EDINBURGH’S reputation as the new year party capital of Europe could be under threat – as councillors consider introducing silent fireworks for the celebrations.
The city is known for celebrating Hogmanay, the military tattoo and its summer festivals with dazzling and deafening fireworks, but this could now end.
Edinburgh City Council today unanimously approved plans to conduct a report considering the use of “silent fireworks” at these events.
Joanna Mowat, a Conservative councillor has said pets and children are amongst those affected by the “loud bangs” the fireworks produce.
She has said that the use of “silent fireworks”, which are made without the noise-producing lead oxide, should be considered.
But local residents have suggested that silent fireworks would be “rubbish” and “anticlimactic”.
Hogmanay organisers also called the fireworks the “signature” of the new year celebrations.
Speaking about the possibility of using silent fireworks, Mowat said: “There are fireworks every night at the tattoo during August, there are firworks at the end of the international festival and more at Hogmanay, Diwali, Guy Fawkes Night and many others.
“It can be very loud. I’ve lived in Edinburgh in earshot of the fireworks for 20 years and they have got louder.
“Pets are being affected, small children are being woken up and there is evidence that people with post traumatic stress disorder really struggle with the loud bangs. The time has come to look at this, especially as silent fireworks are now available.”
She also added that she expected opposition to the idea and that even her husband was sceptical.
She said: “I expect there will be some kickback and my husband did say, ‘Oh, you’ll be known as Scrooge.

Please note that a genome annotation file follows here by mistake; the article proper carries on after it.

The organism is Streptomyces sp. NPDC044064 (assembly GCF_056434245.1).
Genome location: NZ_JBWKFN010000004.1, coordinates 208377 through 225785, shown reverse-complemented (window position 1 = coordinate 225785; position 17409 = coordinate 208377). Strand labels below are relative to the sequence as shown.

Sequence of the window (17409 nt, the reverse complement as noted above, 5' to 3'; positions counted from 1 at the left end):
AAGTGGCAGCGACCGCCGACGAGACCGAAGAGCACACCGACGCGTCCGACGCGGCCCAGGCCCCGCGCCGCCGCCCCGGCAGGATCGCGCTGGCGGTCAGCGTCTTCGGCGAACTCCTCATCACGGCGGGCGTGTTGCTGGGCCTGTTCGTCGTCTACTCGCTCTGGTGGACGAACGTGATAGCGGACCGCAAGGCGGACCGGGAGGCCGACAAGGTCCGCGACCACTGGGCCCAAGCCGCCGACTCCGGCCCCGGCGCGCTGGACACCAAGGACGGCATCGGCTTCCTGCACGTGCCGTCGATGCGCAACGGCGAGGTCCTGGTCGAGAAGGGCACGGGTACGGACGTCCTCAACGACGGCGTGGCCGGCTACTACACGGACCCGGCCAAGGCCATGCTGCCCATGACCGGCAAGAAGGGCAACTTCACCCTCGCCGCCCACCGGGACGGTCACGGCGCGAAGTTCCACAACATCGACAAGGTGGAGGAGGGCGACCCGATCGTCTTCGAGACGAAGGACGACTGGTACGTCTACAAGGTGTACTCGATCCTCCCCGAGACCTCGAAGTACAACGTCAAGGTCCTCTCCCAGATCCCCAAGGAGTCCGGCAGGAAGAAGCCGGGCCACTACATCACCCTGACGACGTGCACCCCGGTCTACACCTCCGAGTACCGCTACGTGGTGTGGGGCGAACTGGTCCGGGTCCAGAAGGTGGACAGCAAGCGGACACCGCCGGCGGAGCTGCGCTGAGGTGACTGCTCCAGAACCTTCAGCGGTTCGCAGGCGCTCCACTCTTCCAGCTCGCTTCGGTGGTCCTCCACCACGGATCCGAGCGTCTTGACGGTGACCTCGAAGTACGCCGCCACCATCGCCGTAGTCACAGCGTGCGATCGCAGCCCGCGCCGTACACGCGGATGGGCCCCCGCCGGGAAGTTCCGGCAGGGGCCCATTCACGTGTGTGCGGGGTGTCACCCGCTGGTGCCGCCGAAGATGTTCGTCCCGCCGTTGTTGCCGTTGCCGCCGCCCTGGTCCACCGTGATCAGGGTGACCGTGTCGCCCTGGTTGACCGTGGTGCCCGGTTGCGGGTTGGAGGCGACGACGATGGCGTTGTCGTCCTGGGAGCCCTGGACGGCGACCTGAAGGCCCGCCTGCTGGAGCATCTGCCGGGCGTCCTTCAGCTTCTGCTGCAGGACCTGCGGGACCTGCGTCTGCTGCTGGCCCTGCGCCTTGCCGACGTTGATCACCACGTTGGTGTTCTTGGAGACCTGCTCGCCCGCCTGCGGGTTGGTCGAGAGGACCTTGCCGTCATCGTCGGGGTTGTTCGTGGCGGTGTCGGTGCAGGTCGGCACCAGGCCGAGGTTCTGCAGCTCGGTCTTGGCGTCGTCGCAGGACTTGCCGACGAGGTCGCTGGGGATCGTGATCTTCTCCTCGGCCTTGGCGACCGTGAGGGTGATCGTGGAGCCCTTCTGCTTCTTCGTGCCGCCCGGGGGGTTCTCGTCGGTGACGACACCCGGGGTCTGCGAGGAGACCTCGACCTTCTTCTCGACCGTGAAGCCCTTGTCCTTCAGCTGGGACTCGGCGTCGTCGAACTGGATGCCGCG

“I’m not calling for a ban just yet, not before a report.”
The full text of the motion calls for a report to investigate: “What impact the noise of the bangs has on the health and wellbeing of people and animals; what damage may be caused to property from the vibrations from the large pyrotechnic displays; What other options are available for keeping the spectacle but reducing the impact such as silent fireworks.”
Bob Batson, an Edinburgh Fringe performer and central Edinburgh resident slammed silent fireworks.
He said: “The only people who complain are the sheltered crumudgeons who live in the 1000 year old homes next to the castles.
“They’re the same type who would drive through a protest if it blocked their way home.”
Niall Moorjani, a Fringe street team manager and central Edinburgh resident added: “To not close the fringe with a literal bang would be a bit rubbish and anticlimactic.
Paul Gudgin, a former director of the Edinburgh Fringe added: “It would be a great shame and the event that would suffer most would be the Edinburgh Royal Military Tattoo.”
Epic Fireworks, one of the largest firework suppliers in the UK, said: “Loud bangs are not everybody’s cup of tea.
“People who have pets and animals or young or elderly relatives do not want bangs, screeches or whistles but still want to enjoy the fun of fireworks. There are fireworks which focus more on visual colours and effects.”
Major events across the world currently use silent fireworks in their displays.
Disneyland Paris uses noiseless fireworks at its displays after complaints from local residents.
Last year, the Italian town of Collecchio near Parma, became the first in the world to ban noisy fireworks, claiming that they scared cows and sheep, and led to hens laying fewer eggs.